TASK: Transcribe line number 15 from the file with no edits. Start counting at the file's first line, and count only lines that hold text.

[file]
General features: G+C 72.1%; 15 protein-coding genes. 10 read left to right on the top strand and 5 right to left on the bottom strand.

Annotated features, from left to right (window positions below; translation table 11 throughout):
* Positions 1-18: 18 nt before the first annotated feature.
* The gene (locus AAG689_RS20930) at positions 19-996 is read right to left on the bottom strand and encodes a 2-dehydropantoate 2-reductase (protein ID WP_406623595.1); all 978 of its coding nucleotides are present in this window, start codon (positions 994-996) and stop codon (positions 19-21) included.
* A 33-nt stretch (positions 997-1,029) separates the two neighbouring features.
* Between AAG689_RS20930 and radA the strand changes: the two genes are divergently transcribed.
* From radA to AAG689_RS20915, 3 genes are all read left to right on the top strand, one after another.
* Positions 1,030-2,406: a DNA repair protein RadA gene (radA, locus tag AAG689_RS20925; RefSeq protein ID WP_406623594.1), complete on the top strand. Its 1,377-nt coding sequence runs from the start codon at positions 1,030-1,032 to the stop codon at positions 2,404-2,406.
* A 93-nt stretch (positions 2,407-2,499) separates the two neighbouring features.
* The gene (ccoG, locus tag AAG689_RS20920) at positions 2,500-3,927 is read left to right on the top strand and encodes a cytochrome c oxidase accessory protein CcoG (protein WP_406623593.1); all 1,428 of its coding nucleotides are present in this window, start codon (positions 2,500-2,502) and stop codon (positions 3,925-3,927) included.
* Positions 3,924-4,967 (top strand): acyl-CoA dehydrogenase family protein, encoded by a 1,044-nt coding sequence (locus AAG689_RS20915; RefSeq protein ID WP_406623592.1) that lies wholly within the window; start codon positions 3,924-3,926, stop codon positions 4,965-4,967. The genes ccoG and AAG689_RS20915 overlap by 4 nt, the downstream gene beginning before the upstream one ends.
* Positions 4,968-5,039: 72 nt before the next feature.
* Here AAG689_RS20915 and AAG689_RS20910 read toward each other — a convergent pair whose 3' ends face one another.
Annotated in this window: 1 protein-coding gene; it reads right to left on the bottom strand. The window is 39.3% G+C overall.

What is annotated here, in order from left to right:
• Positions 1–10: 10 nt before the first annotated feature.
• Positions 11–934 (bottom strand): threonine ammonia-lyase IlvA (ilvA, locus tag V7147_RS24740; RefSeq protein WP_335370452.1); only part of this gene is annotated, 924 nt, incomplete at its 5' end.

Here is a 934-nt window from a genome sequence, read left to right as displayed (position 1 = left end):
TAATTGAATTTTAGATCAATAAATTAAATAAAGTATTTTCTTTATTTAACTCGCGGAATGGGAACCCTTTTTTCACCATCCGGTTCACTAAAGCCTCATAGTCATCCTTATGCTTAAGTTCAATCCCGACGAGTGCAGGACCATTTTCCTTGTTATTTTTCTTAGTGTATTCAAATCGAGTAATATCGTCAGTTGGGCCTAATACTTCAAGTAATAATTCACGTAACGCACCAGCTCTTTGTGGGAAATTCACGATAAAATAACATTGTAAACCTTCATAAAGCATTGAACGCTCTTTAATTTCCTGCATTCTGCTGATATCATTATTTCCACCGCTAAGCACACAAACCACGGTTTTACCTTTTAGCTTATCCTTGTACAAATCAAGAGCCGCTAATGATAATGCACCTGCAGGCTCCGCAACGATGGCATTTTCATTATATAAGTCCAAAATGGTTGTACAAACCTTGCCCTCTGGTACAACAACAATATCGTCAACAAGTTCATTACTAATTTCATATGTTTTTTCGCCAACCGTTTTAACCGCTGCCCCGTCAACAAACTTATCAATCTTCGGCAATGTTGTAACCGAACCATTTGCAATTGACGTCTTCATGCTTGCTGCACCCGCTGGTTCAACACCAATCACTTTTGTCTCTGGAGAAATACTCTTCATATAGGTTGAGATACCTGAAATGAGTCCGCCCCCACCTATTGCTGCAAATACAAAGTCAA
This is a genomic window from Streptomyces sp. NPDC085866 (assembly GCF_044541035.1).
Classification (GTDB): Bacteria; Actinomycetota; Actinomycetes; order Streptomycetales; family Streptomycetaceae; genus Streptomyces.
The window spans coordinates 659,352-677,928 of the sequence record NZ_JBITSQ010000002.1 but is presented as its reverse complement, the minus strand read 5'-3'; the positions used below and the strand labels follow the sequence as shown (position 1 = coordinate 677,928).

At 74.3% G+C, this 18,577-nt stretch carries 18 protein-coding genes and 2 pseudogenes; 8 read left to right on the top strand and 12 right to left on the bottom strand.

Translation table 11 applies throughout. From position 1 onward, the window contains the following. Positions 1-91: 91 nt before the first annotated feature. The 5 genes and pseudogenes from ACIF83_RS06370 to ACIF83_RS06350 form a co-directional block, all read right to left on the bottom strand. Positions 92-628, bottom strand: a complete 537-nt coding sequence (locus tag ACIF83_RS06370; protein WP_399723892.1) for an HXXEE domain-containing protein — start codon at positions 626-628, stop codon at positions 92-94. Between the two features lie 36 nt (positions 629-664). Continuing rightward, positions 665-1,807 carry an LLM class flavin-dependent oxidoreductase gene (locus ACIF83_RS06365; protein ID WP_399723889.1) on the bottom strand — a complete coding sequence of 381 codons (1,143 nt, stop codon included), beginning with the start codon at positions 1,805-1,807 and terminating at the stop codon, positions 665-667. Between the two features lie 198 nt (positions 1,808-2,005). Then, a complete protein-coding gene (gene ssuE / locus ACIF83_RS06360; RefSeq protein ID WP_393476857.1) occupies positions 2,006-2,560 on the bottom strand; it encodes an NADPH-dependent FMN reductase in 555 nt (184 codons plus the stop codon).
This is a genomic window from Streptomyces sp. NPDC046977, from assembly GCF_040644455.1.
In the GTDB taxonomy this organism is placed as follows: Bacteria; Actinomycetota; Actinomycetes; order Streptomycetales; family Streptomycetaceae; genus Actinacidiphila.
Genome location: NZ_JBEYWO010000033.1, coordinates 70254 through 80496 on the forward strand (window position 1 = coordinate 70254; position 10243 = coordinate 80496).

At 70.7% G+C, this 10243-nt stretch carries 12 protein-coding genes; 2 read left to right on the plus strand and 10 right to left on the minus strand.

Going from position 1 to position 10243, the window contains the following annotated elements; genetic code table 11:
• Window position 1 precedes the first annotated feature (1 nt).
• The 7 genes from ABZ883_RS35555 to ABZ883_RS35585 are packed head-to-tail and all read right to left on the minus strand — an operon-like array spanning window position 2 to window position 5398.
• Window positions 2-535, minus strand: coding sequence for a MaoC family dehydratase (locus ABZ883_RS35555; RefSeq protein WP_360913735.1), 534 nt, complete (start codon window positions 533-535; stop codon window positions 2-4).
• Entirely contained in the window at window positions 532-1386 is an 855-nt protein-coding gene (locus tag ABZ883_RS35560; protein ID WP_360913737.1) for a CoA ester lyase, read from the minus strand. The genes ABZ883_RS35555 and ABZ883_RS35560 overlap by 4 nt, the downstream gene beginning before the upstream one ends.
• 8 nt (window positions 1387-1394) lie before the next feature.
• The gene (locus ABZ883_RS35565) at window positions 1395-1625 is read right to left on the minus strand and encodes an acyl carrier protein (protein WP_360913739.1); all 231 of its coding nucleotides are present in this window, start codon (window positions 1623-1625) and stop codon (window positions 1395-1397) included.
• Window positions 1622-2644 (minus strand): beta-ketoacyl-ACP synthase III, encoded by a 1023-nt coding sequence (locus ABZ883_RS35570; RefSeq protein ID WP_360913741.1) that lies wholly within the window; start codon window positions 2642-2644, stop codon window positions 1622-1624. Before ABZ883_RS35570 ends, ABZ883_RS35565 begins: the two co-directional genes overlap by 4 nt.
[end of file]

What is annotated here, in order from left to right: